More restructuring and coding smarter

This week, we Aeste interns had much fun where our boss brought us for movie on Wednesday and a farewell lunch for Peter (bye Peter!) on Friday. As for me, this would be the second last blog post.

Using Boost::property_tree

Back on topic… I mentioned last week that I was using boost::regex to modify(edit values, delete nodes) json files. It was brain-damage inducing and very dumb. Luckily, Dr. Shawn read my blog and told me about this. Turns out that there is a boost::property_tree library that allows the creation and manipulation of JSON in such a simple way. There is however, little working example in the web, so I will share briefly how I used it to make my life easier. In fact, I think it’s easier to use compared to Wt::Json.

Let’s say we want to build ‘projectFiles’ key with an array value, where the array elements are objects:

{
“projectFiles”:
[
{“title”: “MyProject-2015-12-11 11:14:13”},
{“title”: “MyProject-2015-12-11 18:45:41”}
]
}

The code:

boost::property_tree::ptree pt;
boost::property_tree::ptree completedChildren;
boost::property_tree::ptree newChild;
newChild.put(“title”,title);
completedChildren.push_back(std::make_pair(“”, newChild));
pt.add_child(“projectFiles”,completedChildren);

This will create one array element, if we want to open the original json and attach another array element to ‘projectFiles’, this is my way:

boost::property_tree::ptree oldpt, oldptBoard;
boost::property_tree::ptree newChild;
boost::property_tree::read_json(jsonInput,oldpt); //read_json will accept stringstream and return the parsed result to a ptree
oldptBoard = oldpt.get_child(“projectFiles”); //the child of the old json is saved
newChild.put(“title”,title); //create a new child
oldptBoard.push_back(std::make_pair(“”, newChild));//push_back the new child with the old json child
pt2.put_child(“projectFiles”,oldptBoard); //put the child under ‘projectFiles’

As to editing the file, say we want to change the title, we would need to iterate through the array.

BOOST_FOREACH(boost::property_tree::ptree::value_type &v, pt.get_child(“projectFiles”)) {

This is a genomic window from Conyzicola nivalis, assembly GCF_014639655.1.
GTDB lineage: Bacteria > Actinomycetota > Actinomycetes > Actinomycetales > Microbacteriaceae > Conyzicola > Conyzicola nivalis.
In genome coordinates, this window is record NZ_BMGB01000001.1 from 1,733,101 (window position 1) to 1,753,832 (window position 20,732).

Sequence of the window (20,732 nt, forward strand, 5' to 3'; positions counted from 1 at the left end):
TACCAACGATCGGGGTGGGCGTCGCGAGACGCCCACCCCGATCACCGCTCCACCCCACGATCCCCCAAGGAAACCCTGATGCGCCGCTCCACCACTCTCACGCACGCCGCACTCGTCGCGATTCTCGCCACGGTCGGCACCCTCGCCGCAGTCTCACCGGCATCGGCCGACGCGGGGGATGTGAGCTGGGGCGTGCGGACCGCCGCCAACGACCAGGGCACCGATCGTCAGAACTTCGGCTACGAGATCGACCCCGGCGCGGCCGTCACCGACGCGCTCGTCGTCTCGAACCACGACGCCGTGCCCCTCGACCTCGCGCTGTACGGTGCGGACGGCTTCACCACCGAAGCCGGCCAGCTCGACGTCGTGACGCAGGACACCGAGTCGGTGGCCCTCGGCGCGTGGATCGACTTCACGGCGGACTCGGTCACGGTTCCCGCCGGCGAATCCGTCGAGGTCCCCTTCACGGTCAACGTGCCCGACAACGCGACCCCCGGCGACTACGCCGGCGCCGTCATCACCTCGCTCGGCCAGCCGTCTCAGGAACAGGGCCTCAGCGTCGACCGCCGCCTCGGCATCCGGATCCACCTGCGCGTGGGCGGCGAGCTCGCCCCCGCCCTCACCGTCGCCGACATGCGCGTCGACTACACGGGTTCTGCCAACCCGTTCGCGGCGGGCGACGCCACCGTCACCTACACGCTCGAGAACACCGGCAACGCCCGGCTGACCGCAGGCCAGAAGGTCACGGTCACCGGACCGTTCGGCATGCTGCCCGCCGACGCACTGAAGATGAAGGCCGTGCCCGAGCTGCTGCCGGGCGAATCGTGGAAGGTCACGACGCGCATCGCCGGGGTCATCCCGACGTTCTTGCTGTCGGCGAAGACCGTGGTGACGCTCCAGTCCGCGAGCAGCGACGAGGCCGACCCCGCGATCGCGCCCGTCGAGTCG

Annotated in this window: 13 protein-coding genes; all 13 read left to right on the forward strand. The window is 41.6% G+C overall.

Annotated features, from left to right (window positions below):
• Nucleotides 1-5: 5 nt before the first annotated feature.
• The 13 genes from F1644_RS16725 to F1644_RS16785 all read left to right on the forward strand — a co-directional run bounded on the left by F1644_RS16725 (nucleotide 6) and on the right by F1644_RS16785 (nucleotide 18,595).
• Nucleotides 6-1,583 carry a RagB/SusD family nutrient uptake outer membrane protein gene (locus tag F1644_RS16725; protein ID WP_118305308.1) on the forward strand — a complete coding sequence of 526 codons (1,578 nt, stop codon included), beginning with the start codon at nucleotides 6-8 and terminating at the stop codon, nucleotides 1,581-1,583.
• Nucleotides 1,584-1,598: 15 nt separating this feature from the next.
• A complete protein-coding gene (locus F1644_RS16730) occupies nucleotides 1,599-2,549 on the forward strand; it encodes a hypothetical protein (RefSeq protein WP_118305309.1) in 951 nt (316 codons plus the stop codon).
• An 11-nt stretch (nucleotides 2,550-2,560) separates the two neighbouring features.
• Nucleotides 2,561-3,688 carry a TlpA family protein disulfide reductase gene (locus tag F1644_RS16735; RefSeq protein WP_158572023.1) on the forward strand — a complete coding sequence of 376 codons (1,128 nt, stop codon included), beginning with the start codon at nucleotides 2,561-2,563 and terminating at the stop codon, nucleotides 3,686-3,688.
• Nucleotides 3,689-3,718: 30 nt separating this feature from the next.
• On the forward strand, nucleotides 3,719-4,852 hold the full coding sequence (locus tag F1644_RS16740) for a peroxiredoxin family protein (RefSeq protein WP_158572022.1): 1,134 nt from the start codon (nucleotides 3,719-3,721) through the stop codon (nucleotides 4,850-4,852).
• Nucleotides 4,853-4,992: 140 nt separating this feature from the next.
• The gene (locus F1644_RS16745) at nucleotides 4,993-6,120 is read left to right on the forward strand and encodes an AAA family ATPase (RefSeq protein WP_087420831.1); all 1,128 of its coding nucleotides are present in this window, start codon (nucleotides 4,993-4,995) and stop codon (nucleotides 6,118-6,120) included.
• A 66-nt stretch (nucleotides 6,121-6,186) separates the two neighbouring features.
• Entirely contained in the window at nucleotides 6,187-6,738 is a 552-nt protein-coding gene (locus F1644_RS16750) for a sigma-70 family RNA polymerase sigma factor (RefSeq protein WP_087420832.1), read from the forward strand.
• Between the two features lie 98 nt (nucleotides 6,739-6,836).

v.second.put<std::string>(“title”,”newTitle”); //put will update the pt whereas add will create a new key
}

Using boost::property_tree, I can also delete one whole array element using just a few lines of code, which is muuuuchh easier compared to the caveman method I used previously.

Using WResource to Download/Upload

I was using Wt::Http::Client in my WApplication to upload and download files previously. Dr. Shawn told me what a bad idea it was and how it could be better by using only WResource. I am to build a stateless WResource which could be implemented without any dependence on other sessions. The product would even achieve better scalability since there is no need to store data.

During my transition to using WResource, I faced some challenges which I bothered Dr. Shawn quite some times. Thankfully, he showed me mercy. In WResource, I am using handleRequest() member function to process requests and return a response. I learned that the response must be returned immediately in the handleRequest() function, if not, we would not be able to respond to the request forever. This made what I wanted to implement difficult because:-

  1. I can’t return the response immediately until I obtain some extra information from another server (again using HTTP requests).
  2. HTTP requests using Wt::Http::Client are asynchronous in nature (done() signal is emitted when request is is done).
  3. Hence, I would never be able to return the response in the handleRequest() of WResource.

Instead of using Http::Client, Dr. Shawn said to use curl instead. That made things so much easier. Looking closely, it is a curl request to get a respond from another curl request, which is quite amusing for me.

 

 

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